• In another embodiment, a composite channel that includes at least one custom viewing schedule and content from multiple content sources delivered via a computer-based network may be generated. In some embodiments, the custom viewing schedule and/or composite channel may be created by and/or managed by one or more users or by the system, or one or more servers therein.
  • The custom viewing schedule and one or more content items for the composite channel may be located on the basis of, for example, content attributes or metadata predetermined by a user and/or by the server. The content items may be hosted or provided by any of a number of custom viewing schedule sources and content sources. Each custom viewing schedule and content item may have one or more of the attributes or metadata associated therewith and the custom viewing schedule may include content items selected from an EPG and/or selected from one or more databases resident on, or available to, and made available by, one or more servers in the system. The custom viewing schedule and content items may then be aggregated as selections for contribution to the composite channel and the selections may be published within a composite channel of an EPG for a network delivered content service and/or may be made available by the server to subscribers on that service.
  • In yet another embodiment, customizable user interface elements for content delivered via a network may be provided to, for example, a user. Content choices representing at least one custom viewing schedule and programming and other content available via subscribed-to content providers in an EPG may be presented to, for example, the user. The content choices within the EPG may be arranged in an order according to a user-defined channel lineup customized according to any one or more of: user preference, time of day/day of week, user profile information, user viewing statistics, user community viewing statistics, sponsor or content provider preferences, user identity, parental control preferences, or other user-defined criteria, and/or are organized according to a user-defined channel numbering scheme, wherein the custom viewing schedule includes content items selected from the EPG.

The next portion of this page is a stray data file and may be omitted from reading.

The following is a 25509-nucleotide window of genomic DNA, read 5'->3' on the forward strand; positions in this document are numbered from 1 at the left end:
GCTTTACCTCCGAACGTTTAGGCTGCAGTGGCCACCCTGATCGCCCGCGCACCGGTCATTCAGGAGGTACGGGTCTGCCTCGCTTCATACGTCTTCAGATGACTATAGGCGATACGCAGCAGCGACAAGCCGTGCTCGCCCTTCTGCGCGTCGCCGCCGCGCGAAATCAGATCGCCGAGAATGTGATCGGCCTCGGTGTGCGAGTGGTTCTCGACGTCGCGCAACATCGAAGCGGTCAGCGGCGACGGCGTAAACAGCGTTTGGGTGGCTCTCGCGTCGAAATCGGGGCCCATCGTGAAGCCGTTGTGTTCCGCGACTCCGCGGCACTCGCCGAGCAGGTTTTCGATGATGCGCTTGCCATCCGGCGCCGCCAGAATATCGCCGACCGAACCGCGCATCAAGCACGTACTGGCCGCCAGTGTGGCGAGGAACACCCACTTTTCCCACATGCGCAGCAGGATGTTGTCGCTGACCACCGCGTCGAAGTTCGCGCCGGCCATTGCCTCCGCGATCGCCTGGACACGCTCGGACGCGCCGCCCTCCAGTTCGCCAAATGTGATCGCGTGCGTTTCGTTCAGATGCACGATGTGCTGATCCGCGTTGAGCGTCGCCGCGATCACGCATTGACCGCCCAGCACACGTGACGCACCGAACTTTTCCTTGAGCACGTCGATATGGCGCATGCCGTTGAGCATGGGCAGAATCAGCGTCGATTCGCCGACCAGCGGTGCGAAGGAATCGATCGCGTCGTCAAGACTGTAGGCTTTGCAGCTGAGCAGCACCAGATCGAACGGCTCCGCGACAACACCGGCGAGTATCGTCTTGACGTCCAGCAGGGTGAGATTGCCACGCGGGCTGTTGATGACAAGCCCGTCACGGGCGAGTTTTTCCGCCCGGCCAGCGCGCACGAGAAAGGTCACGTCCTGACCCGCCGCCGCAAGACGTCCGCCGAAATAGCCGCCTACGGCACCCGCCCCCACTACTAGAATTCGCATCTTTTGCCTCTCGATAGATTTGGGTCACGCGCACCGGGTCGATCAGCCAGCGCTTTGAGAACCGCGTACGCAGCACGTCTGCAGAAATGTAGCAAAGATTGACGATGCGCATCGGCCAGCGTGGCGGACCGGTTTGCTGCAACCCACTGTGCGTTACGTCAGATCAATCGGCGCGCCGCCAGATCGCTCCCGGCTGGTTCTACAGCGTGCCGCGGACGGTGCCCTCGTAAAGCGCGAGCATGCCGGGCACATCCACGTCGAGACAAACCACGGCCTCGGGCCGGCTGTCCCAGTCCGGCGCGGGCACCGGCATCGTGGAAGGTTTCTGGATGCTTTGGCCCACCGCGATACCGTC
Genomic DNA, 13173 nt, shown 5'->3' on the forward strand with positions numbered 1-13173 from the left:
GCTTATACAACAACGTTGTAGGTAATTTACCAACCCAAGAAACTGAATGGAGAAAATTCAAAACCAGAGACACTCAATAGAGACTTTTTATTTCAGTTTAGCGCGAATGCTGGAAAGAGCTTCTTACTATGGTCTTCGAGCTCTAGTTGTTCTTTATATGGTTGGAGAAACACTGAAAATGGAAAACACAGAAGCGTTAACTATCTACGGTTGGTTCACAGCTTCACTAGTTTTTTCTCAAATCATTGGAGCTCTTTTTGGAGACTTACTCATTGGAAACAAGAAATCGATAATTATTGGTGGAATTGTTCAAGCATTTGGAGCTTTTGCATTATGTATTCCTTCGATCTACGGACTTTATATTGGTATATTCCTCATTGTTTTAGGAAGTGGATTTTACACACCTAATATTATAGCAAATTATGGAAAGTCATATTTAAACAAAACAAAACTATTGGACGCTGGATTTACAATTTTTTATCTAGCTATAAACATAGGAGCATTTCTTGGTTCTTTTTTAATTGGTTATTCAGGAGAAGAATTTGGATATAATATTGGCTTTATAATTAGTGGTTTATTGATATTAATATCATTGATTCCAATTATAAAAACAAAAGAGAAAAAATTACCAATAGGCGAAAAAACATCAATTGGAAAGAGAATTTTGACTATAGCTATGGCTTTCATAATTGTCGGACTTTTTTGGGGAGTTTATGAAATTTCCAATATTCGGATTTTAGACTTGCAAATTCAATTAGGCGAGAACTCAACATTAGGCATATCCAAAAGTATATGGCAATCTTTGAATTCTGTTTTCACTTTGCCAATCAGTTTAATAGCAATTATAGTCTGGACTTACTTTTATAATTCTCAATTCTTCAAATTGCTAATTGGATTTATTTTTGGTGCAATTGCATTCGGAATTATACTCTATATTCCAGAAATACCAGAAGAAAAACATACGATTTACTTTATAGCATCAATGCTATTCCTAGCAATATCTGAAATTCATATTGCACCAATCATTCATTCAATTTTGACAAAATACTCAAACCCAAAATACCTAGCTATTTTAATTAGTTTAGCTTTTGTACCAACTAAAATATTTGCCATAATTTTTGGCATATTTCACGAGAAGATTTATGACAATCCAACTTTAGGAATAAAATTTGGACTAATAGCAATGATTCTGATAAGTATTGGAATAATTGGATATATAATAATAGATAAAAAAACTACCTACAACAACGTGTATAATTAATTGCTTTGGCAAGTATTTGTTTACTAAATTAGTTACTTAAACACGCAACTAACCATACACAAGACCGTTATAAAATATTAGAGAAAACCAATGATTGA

• In some embodiments, the custom viewing schedule may be created by the user and/or by the server based on known user preferences as a recommendation to the user. Content items for inclusion in the custom viewing schedule may be selected from an EPG presented to a user via a display device communicatively coupled to a set-top box. Identification information for selected content items may be aggregated into a custom viewing schedule for a viewer. The custom viewing schedule may control automated channel selections for the set-top box. The custom viewing schedule may then be saved, on the set-top box and/or the server, for later use by the set-top box in presenting or ensuring the recording of the selected content items in the custom viewing schedule. The custom viewing schedule created by either a user or the server can also be made available to other users (either all users or a subset of all users chosen by the first user) through distribution means made available on the service.
  • BRIEF DESCRIPTION OF THE DRAWINGS
  • The present invention is illustrated by way of example, and not limitation, in the figures of the accompanying drawings, in which:
  • FIG. 1 illustrates an example of a network configured in accordance with an embodiment of the invention for delivering television content over the Internet;
  • FIG. 2 illustrates an example of a set-top box configured for use in a network such as that depicted in FIG. 1;